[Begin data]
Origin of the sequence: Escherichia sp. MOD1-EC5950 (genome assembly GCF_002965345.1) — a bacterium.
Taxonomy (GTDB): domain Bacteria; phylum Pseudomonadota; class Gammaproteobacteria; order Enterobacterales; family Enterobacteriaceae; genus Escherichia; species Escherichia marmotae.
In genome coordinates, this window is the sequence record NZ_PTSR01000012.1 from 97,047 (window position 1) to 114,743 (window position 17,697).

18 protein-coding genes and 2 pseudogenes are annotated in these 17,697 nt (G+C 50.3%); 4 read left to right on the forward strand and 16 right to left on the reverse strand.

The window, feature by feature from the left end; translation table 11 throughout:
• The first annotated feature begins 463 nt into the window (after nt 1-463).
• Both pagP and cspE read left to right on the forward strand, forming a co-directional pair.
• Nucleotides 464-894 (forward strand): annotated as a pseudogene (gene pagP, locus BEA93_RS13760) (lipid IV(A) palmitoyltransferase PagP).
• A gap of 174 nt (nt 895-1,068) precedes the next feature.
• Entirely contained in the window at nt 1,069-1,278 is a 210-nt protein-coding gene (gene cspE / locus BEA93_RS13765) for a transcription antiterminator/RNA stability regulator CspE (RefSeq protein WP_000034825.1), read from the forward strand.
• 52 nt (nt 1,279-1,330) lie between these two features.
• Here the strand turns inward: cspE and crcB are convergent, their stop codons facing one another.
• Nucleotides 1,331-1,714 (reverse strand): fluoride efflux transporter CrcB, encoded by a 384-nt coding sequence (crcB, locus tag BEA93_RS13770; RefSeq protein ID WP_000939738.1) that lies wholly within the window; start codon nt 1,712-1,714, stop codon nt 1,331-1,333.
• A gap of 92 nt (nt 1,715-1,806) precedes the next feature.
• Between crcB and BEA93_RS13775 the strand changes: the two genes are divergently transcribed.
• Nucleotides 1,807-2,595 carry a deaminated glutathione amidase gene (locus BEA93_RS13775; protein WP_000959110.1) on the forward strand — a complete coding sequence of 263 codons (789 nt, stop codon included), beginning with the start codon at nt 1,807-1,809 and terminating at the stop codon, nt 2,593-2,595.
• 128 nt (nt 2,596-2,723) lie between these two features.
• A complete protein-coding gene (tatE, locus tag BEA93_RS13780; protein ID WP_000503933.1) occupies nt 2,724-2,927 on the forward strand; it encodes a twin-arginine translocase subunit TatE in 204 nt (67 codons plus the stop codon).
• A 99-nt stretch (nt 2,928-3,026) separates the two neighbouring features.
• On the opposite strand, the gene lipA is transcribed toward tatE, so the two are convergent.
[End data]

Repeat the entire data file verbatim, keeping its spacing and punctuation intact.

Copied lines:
Origin of the sequence: Escherichia sp. MOD1-EC5950 (genome assembly GCF_002965345.1) — a bacterium.
Taxonomy (GTDB): domain Bacteria; phylum Pseudomonadota; class Gammaproteobacteria; order Enterobacterales; family Enterobacteriaceae; genus Escherichia; species Escherichia marmotae.
In genome coordinates, this window is the sequence record NZ_PTSR01000012.1 from 97,047 (window position 1) to 114,743 (window position 17,697).

18 protein-coding genes and 2 pseudogenes are annotated in these 17,697 nt (G+C 50.3%); 4 read left to right on the forward strand and 16 right to left on the reverse strand.

The window, feature by feature from the left end; translation table 11 throughout:
• The first annotated feature begins 463 nt into the window (after nt 1-463).
• Both pagP and cspE read left to right on the forward strand, forming a co-directional pair.
• Nucleotides 464-894 (forward strand): annotated as a pseudogene (gene pagP, locus BEA93_RS13760) (lipid IV(A) palmitoyltransferase PagP).
• A gap of 174 nt (nt 895-1,068) precedes the next feature.
• Entirely contained in the window at nt 1,069-1,278 is a 210-nt protein-coding gene (gene cspE / locus BEA93_RS13765) for a transcription antiterminator/RNA stability regulator CspE (RefSeq protein WP_000034825.1), read from the forward strand.
• 52 nt (nt 1,279-1,330) lie between these two features.
• Here the strand turns inward: cspE and crcB are convergent, their stop codons facing one another.
• Nucleotides 1,331-1,714 (reverse strand): fluoride efflux transporter CrcB, encoded by a 384-nt coding sequence (crcB, locus tag BEA93_RS13770; RefSeq protein ID WP_000939738.1) that lies wholly within the window; start codon nt 1,712-1,714, stop codon nt 1,331-1,333.
• A gap of 92 nt (nt 1,715-1,806) precedes the next feature.
• Between crcB and BEA93_RS13775 the strand changes: the two genes are divergently transcribed.
• Nucleotides 1,807-2,595 carry a deaminated glutathione amidase gene (locus BEA93_RS13775; protein WP_000959110.1) on the forward strand — a complete coding sequence of 263 codons (789 nt, stop codon included), beginning with the start codon at nt 1,807-1,809 and terminating at the stop codon, nt 2,593-2,595.
• 128 nt (nt 2,596-2,723) lie between these two features.
• A complete protein-coding gene (tatE, locus tag BEA93_RS13780; protein ID WP_000503933.1) occupies nt 2,724-2,927 on the forward strand; it encodes a twin-arginine translocase subunit TatE in 204 nt (67 codons plus the stop codon).
• A 99-nt stretch (nt 2,928-3,026) separates the two neighbouring features.
• On the opposite strand, the gene lipA is transcribed toward tatE, so the two are convergent.